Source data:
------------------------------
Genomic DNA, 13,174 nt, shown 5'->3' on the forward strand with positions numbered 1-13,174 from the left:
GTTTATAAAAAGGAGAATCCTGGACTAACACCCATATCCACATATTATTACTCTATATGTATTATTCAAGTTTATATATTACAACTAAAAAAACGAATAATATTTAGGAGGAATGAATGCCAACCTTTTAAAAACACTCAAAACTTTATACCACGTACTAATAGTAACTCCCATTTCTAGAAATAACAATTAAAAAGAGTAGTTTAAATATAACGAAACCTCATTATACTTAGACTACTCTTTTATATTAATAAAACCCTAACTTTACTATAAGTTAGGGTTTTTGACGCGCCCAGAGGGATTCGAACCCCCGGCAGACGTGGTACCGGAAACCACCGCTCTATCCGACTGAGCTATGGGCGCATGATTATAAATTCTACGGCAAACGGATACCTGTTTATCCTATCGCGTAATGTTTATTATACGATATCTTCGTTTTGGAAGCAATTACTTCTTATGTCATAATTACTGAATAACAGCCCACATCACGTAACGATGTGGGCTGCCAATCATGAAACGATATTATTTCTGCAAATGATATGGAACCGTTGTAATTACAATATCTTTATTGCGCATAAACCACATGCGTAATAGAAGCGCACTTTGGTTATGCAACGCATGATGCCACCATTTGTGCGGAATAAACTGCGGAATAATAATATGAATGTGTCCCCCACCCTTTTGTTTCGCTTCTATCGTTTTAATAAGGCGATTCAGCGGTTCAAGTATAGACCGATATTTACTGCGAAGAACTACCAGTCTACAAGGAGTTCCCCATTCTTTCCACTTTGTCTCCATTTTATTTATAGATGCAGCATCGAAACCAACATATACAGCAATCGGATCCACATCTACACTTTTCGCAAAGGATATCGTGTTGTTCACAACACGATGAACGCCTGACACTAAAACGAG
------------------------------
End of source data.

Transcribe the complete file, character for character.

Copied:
Genomic DNA, 13,174 nt, shown 5'->3' on the forward strand with positions numbered 1-13,174 from the left:
GTTTATAAAAAGGAGAATCCTGGACTAACACCCATATCCACATATTATTACTCTATATGTATTATTCAAGTTTATATATTACAACTAAAAAAACGAATAATATTTAGGAGGAATGAATGCCAACCTTTTAAAAACACTCAAAACTTTATACCACGTACTAATAGTAACTCCCATTTCTAGAAATAACAATTAAAAAGAGTAGTTTAAATATAACGAAACCTCATTATACTTAGACTACTCTTTTATATTAATAAAACCCTAACTTTACTATAAGTTAGGGTTTTTGACGCGCCCAGAGGGATTCGAACCCCCGGCAGACGTGGTACCGGAAACCACCGCTCTATCCGACTGAGCTATGGGCGCATGATTATAAATTCTACGGCAAACGGATACCTGTTTATCCTATCGCGTAATGTTTATTATACGATATCTTCGTTTTGGAAGCAATTACTTCTTATGTCATAATTACTGAATAACAGCCCACATCACGTAACGATGTGGGCTGCCAATCATGAAACGATATTATTTCTGCAAATGATATGGAACCGTTGTAATTACAATATCTTTATTGCGCATAAACCACATGCGTAATAGAAGCGCACTTTGGTTATGCAACGCATGATGCCACCATTTGTGCGGAATAAACTGCGGAATAATAATATGAATGTGTCCCCCACCCTTTTGTTTCGCTTCTATCGTTTTAATAAGGCGATTCAGCGGTTCAAGTATAGACCGATATTTACTGCGAAGAACTACCAGTCTACAAGGAGTTCCCCATTCTTTCCACTTTGTCTCCATTTTATTTATAGATGCAGCATCGAAACCAACATATACAGCAATCGGATCCACATCTACACTTTTCGCAAAGGATATCGTGTTGTTCACAACACGATGAACGCCTGACACTAAAACGAG